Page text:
A Personal Encounter with the Shaman of Vertical Temporality: Charlemagne
Palestine - Phillip Henderson (The University for the Creative Arts)

La Monte Young: Time and identity of the work - Jean-Pierre Caron

Reconstructing November - Kyle Gann (Bard College)

Mikel Rouse's Failing Kansas - David McIntire (University of Missouri at Kansas City)

An Ethnography of Acoustical Positivism - Jeremy Grimshaw (Brigham Young University School of Music)

La Monte Young's 1960's: The Black LP - David McCarthy (University of Minnesota)

Process as Means and End in Minimalist and Post-Minimalist Music - Galen Brown

Prime Times - Paul Epstein

Beyond Drumming: Process in the Music of David Lang - Kevin Lewis (College-Conservatory of Music, University of Cincinnati)

Metal as a Gradual Process: Minimalist Rhythmic Practices in the Music of Dream Theater - Greg McCandless (Florida State University)

David Lang's Postminimalist Work: the so-called laws of nature and the Influence of
Steve Reich - Andrew M. Bliss (University of Tennessee at Martin)

The Fear of Forgetting: Decasia and Contemporary "Memory Culture" - Jason Hibbard (University of Cincinnati College-Conservatory of Music)

Morton Feldman, Proto-Minimalist
Brett Boutwell (Louisiana State University)

Dialectic of Dialects: American Minimalist Composers Talk Tradition - Sara Melton (University of Cincinnati College-Conservatory of Music)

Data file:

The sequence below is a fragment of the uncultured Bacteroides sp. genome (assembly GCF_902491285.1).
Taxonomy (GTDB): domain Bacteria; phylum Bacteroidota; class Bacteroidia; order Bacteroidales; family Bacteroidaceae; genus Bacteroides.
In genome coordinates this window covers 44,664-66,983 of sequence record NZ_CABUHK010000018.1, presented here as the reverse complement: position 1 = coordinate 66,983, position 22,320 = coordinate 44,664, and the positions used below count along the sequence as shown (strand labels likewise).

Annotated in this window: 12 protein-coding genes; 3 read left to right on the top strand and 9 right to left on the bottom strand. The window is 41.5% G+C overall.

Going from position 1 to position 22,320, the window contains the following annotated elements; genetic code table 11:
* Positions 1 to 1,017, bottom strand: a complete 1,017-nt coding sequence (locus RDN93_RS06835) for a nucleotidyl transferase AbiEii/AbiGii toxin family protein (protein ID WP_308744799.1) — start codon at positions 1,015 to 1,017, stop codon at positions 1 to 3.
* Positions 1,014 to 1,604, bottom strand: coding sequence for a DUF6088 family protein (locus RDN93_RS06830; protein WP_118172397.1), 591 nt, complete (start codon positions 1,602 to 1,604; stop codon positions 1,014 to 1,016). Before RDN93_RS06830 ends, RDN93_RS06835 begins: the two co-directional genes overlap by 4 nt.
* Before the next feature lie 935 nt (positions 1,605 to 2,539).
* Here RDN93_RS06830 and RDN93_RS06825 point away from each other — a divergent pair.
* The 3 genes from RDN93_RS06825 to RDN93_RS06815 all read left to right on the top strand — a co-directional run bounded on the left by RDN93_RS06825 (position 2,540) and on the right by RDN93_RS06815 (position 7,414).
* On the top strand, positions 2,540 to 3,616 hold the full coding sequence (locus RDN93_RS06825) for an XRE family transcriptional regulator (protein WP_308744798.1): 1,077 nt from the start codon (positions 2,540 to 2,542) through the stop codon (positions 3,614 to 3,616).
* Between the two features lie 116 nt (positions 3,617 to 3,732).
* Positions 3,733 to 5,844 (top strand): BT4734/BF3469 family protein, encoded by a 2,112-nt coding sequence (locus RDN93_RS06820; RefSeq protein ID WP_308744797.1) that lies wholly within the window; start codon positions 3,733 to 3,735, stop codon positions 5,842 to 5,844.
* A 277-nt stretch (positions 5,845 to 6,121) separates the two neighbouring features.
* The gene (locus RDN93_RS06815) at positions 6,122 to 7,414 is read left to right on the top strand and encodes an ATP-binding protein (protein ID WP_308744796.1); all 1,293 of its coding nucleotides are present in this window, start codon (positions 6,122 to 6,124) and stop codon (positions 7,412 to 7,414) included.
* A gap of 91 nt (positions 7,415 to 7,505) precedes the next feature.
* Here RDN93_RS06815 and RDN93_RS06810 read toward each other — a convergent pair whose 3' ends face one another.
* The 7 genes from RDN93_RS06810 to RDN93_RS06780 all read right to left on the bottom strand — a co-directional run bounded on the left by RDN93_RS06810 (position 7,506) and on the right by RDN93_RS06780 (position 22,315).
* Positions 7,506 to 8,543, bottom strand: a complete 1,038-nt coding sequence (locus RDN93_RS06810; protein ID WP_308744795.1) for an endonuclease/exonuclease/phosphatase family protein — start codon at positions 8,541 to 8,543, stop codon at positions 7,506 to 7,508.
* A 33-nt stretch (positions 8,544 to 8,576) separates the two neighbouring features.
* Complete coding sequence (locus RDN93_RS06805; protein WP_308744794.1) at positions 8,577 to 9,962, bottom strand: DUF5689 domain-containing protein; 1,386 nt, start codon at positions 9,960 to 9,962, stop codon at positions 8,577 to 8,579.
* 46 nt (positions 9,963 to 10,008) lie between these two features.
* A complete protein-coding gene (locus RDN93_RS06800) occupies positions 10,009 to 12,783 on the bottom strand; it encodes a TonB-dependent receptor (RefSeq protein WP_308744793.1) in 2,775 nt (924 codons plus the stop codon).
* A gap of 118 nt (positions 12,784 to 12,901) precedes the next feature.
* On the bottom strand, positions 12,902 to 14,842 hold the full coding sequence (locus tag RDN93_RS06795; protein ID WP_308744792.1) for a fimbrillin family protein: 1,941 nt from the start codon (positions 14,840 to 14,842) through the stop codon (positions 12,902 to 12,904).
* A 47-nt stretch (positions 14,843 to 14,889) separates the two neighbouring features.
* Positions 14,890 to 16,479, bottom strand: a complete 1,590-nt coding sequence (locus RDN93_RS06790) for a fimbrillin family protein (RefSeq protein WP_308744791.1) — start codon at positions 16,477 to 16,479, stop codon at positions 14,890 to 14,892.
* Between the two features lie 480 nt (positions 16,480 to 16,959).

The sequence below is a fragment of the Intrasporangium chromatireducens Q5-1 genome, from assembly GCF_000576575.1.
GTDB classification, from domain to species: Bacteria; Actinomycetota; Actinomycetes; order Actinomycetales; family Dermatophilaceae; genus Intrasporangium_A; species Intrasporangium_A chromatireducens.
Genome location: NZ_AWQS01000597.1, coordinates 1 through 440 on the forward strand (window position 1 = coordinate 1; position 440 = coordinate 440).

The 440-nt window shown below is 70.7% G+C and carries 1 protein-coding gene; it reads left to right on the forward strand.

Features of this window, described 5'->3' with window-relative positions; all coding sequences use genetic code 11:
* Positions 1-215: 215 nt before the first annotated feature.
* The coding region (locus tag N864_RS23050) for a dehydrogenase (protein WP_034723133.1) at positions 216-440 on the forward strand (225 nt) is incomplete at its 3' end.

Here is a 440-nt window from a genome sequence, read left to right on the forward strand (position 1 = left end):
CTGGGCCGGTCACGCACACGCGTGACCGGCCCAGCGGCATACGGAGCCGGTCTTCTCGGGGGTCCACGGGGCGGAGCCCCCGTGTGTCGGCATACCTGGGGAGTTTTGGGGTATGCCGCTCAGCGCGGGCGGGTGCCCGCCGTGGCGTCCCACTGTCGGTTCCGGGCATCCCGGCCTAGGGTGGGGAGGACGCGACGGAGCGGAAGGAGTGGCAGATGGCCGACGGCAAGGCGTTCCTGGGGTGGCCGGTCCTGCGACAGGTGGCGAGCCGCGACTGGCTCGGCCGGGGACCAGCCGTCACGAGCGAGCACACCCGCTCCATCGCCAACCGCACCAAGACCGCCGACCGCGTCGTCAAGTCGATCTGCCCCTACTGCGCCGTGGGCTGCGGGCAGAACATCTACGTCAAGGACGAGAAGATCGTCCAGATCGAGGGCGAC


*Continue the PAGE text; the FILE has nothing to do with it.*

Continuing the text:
Minimal Music and the Influence of Abstract Expressionism - Elisa Weber (Florida State University)

Painting in Time and Music through Space: A Comparative Analysis of the Music of
Phill Niblock and the Art of Ad Reinhart, Mark Rothko, Richard Serra, and Carl Andre - Erika King (Bennington College)

An artistic paradigm realised: Negative space, musical minimalism and
compositional technique - Christopher Garrard (University of Durham)

Speaking Through Singing: The Spoken In the Vocals of Steve Reich's Different
Trains and Arnold Schoenberg's Ode to Napoleon Buonaparte, Op. 41 - Andrew McIntyre (Indiana University)

"How shall we sing the Lord's song in a strange land?" - John Pymm (University of Wolverhampton)

The Reductionist Model as the Forerunner of Minimalist "Action": Six Two-part Chorales by Vladan Radovanovic - Dragana Stojanovic-Novicic (University of the Arts, Belgrade)

Jim Fox's The City the Wind Swept Away: Considering Juxtaposition and Decay as
Structure - Scott Unrein (University of Missouri-Kansas City)

Sample Savvy: Identification and Structure in Electronic Dance Music - Travis A. Allen (University of California, Santa Barbara)

Phasing and Form - Ryan Tanaka

Maximizing Minimalism in Michael Torke's Four Proverbs - Kathy Biddick Smith

Eric Richards and the Empirical Search for Truth and Beauty - 
Eric Smigel (San Diego State University)

The String Theory of Repetition in Sound: From the mid-20th century to the Post digital - Greg Shapley (University of Technology, Sydney)

August 12, 2009 3:53 PM | | Comments (9) |
Words from a great composer: